Hillary Clinton’s proposal to constitute a drug price task force following Mylan’s EpiPen pricing will focus on non-innovator BioPharma, according to Morgan Stanley. David Risinger and team point out in their September 7 research piece titled “Epipen controversy drives renewed drug price scrutiny” that R&D productivity has stepped dramatically higher in recent years with new molecular and new biological entity approvals hitting a 19-year high of 45 last year.
Epipen controversy reignites drug price scrutiny
Mylan’s EpiPen delivers a shot used to fight life-threatening allergic reactions to food, insect bites and other allergens. Mylan raised the price from $100 to $500 recently, inciting public wrath. Recently two senators called on Mylan to explain the price increase and asked the FTC to look into the matter.
On September 2, Hillary Clinton proposed a plan to limit “unjustified price hikes” and proposed an oversight panel to levy fines and impose penalties for unjustified, outlier price increases on a long-available drug. She indicated that if she is elected president, she would make new enforcement tools available, including emergency importation of safe treatments.
Risinger and team at Morgan Stanley term the EpiPen case as a special situation and a lightening rod. They consider it special as it’s a monopoly with limited alternatives and is used for life-threatening allergic reactions. The MS analysts point out that Clinton’s plan hovers around a government consumer oversight board which would have the ability to use enforcement tools making alternatives available and increasing competition.
The analysts argue that innovative BioPharma won’t be a target of the Clinton proposal. Drawing reference to Clinton’s latest quotes, the MS analysts believe she appears to want to promote BioPharma investments in R&D while disincentivizing business models in which older drugs are acquired and prices are raised substantially.
The MS analysts believe top-10 drugs’ 5-year CAGR list price increases still highlight risk to BioPharma if the proposed task force were to expand its scope or if government bodies pursue additional drug price scrutiny.
BioPharma net pricing grew in low-single digits
Citing IMS Health data, the MS analysts point out that while list price increases in 2015 were 12.4%, net price increases were only 2.8%, being the lowest in the past five years.
The MS analysts note that the average top 10 drugs by non-discounted U.S. drug dollars, Medicare Part D, and Medicare Part B spending averaged 12%, 11%, and 5% annual price increases, respectively:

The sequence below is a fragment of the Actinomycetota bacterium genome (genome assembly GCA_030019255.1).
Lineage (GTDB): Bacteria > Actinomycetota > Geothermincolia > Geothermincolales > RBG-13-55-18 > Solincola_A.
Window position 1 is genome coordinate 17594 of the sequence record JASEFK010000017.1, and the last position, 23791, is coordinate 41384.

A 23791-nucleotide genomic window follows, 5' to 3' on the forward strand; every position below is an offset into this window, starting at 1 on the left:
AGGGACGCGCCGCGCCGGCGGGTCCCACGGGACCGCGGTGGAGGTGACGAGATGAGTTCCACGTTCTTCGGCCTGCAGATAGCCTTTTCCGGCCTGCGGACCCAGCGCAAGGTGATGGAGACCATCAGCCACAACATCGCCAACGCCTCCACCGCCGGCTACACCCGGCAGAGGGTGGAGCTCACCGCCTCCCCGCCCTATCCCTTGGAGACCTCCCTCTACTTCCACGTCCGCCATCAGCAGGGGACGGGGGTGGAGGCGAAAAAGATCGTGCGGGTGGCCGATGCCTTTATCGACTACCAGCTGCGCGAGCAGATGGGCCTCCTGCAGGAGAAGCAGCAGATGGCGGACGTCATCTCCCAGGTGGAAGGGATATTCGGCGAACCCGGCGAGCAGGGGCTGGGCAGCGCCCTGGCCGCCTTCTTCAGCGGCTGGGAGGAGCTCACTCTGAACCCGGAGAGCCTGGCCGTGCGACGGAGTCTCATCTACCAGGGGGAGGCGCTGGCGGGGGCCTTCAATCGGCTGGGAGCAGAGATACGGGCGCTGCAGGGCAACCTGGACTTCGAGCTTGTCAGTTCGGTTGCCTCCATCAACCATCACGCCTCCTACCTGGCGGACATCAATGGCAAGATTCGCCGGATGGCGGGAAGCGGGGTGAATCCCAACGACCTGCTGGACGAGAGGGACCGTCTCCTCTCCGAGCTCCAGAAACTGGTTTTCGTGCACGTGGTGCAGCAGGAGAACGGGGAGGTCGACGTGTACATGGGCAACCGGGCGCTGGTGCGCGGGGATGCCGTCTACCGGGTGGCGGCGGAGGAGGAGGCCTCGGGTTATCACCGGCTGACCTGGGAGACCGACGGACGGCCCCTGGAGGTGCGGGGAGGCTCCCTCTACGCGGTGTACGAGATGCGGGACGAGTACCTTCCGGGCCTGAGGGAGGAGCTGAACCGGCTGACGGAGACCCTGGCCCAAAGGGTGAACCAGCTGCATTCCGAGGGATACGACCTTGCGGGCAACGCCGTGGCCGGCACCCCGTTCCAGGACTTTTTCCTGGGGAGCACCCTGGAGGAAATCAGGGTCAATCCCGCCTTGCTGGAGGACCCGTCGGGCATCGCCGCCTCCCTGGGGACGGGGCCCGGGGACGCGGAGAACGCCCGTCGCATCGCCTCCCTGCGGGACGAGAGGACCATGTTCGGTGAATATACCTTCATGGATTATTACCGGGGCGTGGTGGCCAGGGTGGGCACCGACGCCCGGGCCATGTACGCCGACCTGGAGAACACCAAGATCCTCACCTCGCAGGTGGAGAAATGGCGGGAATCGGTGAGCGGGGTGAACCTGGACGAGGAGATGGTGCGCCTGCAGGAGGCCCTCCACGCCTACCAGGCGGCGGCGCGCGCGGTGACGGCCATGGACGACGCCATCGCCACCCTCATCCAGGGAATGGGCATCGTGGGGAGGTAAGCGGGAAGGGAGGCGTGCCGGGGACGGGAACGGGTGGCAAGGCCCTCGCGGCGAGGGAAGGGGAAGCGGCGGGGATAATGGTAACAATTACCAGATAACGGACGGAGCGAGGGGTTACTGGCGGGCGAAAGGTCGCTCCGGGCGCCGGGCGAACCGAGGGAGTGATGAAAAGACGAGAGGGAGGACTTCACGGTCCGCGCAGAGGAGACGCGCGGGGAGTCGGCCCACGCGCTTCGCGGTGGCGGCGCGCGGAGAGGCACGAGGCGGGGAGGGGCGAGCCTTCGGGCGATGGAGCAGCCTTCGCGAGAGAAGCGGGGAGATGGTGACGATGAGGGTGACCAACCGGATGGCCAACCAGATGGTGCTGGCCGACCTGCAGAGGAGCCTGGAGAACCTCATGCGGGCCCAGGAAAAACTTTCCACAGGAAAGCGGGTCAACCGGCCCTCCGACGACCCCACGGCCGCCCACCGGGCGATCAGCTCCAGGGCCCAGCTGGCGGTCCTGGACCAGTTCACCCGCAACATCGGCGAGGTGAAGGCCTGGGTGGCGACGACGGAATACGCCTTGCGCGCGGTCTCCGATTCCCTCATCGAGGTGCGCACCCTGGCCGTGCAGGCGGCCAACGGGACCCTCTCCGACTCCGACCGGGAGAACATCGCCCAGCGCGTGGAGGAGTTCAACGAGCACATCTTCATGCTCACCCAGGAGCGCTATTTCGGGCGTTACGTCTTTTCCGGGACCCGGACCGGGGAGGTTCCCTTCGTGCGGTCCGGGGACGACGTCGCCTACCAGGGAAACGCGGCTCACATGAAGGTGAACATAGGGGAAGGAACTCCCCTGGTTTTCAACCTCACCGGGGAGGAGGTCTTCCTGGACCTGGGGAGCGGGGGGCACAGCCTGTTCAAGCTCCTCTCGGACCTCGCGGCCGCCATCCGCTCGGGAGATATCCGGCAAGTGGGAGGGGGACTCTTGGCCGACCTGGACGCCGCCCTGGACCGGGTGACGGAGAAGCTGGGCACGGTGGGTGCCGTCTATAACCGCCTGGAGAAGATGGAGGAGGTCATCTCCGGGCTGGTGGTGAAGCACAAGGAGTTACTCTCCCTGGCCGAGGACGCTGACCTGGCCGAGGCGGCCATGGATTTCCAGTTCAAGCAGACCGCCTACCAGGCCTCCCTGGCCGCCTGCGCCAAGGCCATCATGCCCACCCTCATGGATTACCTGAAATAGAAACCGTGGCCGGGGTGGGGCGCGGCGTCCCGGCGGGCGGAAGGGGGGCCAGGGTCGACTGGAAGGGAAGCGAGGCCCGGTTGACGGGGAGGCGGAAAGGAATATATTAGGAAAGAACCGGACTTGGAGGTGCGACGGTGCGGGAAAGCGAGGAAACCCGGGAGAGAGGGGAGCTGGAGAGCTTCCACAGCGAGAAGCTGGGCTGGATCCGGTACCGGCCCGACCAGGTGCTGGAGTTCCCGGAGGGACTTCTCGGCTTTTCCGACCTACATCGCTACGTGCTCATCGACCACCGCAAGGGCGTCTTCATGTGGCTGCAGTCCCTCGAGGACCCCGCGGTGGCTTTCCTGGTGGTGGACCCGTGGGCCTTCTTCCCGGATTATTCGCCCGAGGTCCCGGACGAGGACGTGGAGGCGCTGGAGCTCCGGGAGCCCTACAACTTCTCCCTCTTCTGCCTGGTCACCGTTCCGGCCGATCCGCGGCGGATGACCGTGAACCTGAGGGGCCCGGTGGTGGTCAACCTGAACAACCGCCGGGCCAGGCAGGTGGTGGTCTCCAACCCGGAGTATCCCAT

The following chart captures the MS analysts’ estimated impact on 2017 EPS among their firm’s covered biopharmaceutical companies in the scenario of zero U.S. brand drug price growth:
The MS analysts believe near-term investor perception drivers include the Part B demo finalization and the outcomes of the presidential and Senate elections. They anticipate that Centers for Medicare and Medicaid Services (CMS) will finalize the proposed demo soon. The analysts add that investors expect the demo to be watered down. However, the MS analysts are not clear as to how much CMS will back down as it was likely expecting to receive significant criticism when it designed the demo.
In another related and interesting report out today titled In Search of “Normal” Drug Price Increases, Morgan Stanley states:
12% of the drugs in the basket more than tripled in the last seven years (Epipen up 390% in the same period); (3) What was the corresponding increase in R&D costs over the same time period? It was up on average ~22% for North American companies covered by Morgan Stanley’s Therapeutic teams (weighted by total R&D dollars). Our analysis does not address relative value to patients, a metric beyond the scope of this report.
Morgan Stanley also notes and see the chart – emphasis ours
Pricing for 44% of drugs in our basket more than doubled since 2009. To gauge the magnitude of drug price inflation, we analyzed the AWP pricing (gross price) of 269 branded products from 2009 to 2016 year-to-date. As highlighted in exhibit 1, 87 drugs in our basket ( ~ 32% of total) increased by less then 50%, 65 drugs (24%) increased by 50 to 100%, 85 drugs (32%) increased by 100 to 200%, and 32 drugs (12%) by more then 200%. Based on our analysis, average annual drug price inflation accelerated to a rate of 18% to 20% from 2013-15 vs. 10% – 13% in 2010-12. On a cumulative basis, average branded drug pricing increased 65%, 145% and 158% over the last 3, 5 and 7 years, respectively. The median increase for same time periods was 36%, 76%, and 82%, respectively. This compares to CPI which increased 3%, 7%, and 12%, respectively over the same time period.
This only compares to CPI and does not even get into stagnant wages – and Obama wonders why people are angry… maybe he should read this report.